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    Quote Originally Posted by Eclectic Al View Post
    I have the Kempe complete Strauss orchestral set arriving on Wednesday. Fingers crossed for excellence.
    I received my copy last week. You won't be disappointed. I also have the Zinman, Tonhalle Orchestra so called complete recording along with others.

    "Solti's Salome is over the top, which works for this opera. I've never quite gotten a handle on Elektra, which always strikes me as 90 or so minutes of screaming."

    I think the Ozawa BSO recording cover art matches your description.


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  22. #179
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    Quote Originally Posted by Eclectic Al View Post
    I have the Kempe complete Strauss orchestral set arriving on Wednesday. Fingers crossed for excellence.
    You’ll enjoy the Kemp’s. It’s been in my library for years.

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  24. #180
    Senior Member Brahmsianhorn's Avatar
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    With the exception of Daphne, I've managed to get through hearing enough Strauss operas now to call it a year.

    The 1955 Bohm Die Frau ohne Schatten on Decca is one of the best Strauss opera recordings I've heard, vividly recorded and inspired such that it sounds like a live performance. Rysanek and Schoffler are standouts among the stellar cast. This really is one to live with, but it's such a great opera that I made room on my shelf also for the live Karajan from 1964 and the Solti, both bringing plenty of beauty and excitement, Karajan with the better cast and Solti the most ideal sound. I stopped short of purchasing the Sawallisch, but that one is also very recommendable, a little more subdued but very beautiful.

    Then I came to Der Rosenkavalier. I started with the obvious, Schwarzkopf/Karajan. It is a very beautiful recording, particularly in the final trio. I do think it is a bit overrated, a bit too smooth and subdued for such a light and engaging opera, but the singing is great. I have both the stereo and mono and have to admit I prefer the extra vividness of the voices of the mono. Kleiber features just as recommendable a cast, but there is more energy from the conductor which worked better for me. Even better is a hard to find live 1956 Kempe featuring an ideal cast of Della Casa-Stevens-Guden-Edelmann. The 1930s Lehmann/Schumann conducted by Heger includes barely half the opera, but it is a valuable document of creamy, golden age Strauss singing.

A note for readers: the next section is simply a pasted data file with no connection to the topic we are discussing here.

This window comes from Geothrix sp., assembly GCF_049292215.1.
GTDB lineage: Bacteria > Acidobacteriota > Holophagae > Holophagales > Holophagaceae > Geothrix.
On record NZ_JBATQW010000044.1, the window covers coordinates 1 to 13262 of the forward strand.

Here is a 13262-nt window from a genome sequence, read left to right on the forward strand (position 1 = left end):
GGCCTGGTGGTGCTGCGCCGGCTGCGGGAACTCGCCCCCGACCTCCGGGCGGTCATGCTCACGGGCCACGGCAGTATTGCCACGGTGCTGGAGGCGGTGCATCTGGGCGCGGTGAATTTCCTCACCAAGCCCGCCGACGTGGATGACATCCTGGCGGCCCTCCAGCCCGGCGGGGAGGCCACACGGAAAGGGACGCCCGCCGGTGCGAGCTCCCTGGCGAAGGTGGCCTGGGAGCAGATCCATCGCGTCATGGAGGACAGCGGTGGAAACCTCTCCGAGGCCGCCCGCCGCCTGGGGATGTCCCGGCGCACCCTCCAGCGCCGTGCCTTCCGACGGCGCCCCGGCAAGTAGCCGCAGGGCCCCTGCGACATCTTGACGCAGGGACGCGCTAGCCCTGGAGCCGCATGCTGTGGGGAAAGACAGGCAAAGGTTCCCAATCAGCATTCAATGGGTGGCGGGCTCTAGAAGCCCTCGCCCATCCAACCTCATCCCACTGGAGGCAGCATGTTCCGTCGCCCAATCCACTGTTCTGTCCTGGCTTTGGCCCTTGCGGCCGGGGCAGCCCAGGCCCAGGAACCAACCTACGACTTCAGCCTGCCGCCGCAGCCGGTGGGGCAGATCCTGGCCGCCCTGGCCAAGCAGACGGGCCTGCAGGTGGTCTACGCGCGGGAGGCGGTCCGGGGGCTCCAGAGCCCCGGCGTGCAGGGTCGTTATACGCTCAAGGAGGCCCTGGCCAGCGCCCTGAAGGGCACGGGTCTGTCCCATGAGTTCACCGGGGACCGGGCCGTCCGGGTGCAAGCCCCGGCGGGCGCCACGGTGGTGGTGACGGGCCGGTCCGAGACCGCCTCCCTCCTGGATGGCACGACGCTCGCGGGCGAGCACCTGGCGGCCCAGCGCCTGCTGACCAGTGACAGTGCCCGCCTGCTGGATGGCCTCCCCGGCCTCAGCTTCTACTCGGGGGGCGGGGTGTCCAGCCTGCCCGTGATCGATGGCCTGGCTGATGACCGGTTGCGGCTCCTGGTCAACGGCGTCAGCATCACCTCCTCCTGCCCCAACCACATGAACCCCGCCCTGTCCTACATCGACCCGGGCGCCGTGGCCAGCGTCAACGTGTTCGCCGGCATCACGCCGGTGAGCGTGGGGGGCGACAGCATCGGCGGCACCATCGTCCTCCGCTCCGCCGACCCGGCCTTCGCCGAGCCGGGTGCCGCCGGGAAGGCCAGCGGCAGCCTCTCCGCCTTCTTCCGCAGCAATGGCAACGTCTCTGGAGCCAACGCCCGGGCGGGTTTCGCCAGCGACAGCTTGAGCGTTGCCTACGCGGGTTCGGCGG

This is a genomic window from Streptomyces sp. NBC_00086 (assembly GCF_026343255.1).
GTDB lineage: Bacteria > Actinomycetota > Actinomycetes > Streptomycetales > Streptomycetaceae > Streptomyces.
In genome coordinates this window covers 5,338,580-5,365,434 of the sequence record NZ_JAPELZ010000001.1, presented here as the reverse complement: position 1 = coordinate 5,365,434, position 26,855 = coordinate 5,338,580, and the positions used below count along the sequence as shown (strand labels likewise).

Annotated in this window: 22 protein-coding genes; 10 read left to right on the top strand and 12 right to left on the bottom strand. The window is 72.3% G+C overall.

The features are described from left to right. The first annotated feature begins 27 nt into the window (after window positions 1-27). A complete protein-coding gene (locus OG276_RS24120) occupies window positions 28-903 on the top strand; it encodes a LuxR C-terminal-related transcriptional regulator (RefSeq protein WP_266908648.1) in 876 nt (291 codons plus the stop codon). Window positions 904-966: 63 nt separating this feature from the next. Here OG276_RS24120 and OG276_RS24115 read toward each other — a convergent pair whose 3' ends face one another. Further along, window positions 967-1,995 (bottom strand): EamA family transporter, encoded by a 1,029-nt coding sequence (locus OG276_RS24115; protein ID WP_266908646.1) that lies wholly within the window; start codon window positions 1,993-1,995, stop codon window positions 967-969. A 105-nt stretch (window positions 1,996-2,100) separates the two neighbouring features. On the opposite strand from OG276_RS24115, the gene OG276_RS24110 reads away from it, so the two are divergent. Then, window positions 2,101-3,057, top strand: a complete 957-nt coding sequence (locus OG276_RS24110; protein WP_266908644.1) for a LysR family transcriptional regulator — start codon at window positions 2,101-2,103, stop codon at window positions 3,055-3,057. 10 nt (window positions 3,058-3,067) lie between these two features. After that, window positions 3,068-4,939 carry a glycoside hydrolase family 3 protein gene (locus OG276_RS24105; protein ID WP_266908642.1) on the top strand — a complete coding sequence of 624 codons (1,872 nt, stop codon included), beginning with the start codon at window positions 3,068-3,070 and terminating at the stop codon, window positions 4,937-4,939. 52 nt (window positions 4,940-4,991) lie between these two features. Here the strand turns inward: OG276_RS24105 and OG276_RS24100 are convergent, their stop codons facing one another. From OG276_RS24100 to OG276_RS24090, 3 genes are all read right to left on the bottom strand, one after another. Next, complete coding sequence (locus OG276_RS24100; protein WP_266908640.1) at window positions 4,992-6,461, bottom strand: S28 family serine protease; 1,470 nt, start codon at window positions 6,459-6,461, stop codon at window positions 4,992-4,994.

I mentioned the Nilsson/Solti Elektra earlier. As good as it is, it is far from the final word and I ended up burning another hole in my pocket book. Pauly/Rodzinski from the 30s will arrive hopefully soon. I have only been able to sample excerpts, but Rose Pauly sounds like she was to Elektra what Lyuba Welitsch was to Salome, just incredibly fierce and vocally unhinged (in a good way). I have a couple of Inge Borkhs, and I can't decide which I like best. The studio recording with Bohm is in my view by the narrowest of margins preferable to the Nilsson/Solti as a modern sound performance to live with. There is a greater fullness in both Borkh's voice and Bohm's orchestral contribution, even if it doesn't have the accented sharpness of Solti. And Bohm also has Fischer-Dieskau's fantastic Orest. However, the best Orest I heard was Hotter in what is maybe my favorite Elektra now, the 1953 Kraus with Astrid Varnay an astounding full-bodied Elektra, with seemingly no limit to her vocal power. Finally, the second of my Borkhs is the live 1957 Salzburg conducted by Mitropolous. The distant recording is a minus, but she is in better voice and the conducting is, pardon the pun, electric.

    Whew! That's a lot of Strauss. I'll give a listen to the Reining/Bohm and Guden/Bohm Daphne's and then hopefully find a new hobby. Thanks OP for getting me onto this!

    I relistened to my playlist of the orchestral works, and this is my current top 10 Strauss orchestral recordings (among those in decent sound):

    1. Tod und Verklarung - Karajan 70s
    2. Metamorphosen - Klemperer
    3. Till Eulenspiegel - Furtwangler (EMI)
    4. Don Quixote - Fournier/Krauss
    5. Eine Alpensinfonie - Kempe
    6. Ein Heldenleben - Ormandy
    7. Also sprach Zarathustra - Karajan 70s
    8. Tod und Verklarung - Szell
    9. Sinfonia domestica - Reiner
    10. Don Juan - Szell

    Honorable mention: Don Quixote - Fournier/Szell, Ein Heldenleben - Karajan (EMI), Tod und Verklarung - Furtwangler, Metamorphosen - Kempe/Karajan 70s, Sinfonia domestica - Szell/Karajan (EMI)

    .
    Last edited by Brahmsianhorn; Jun-20-2020 at 18:26.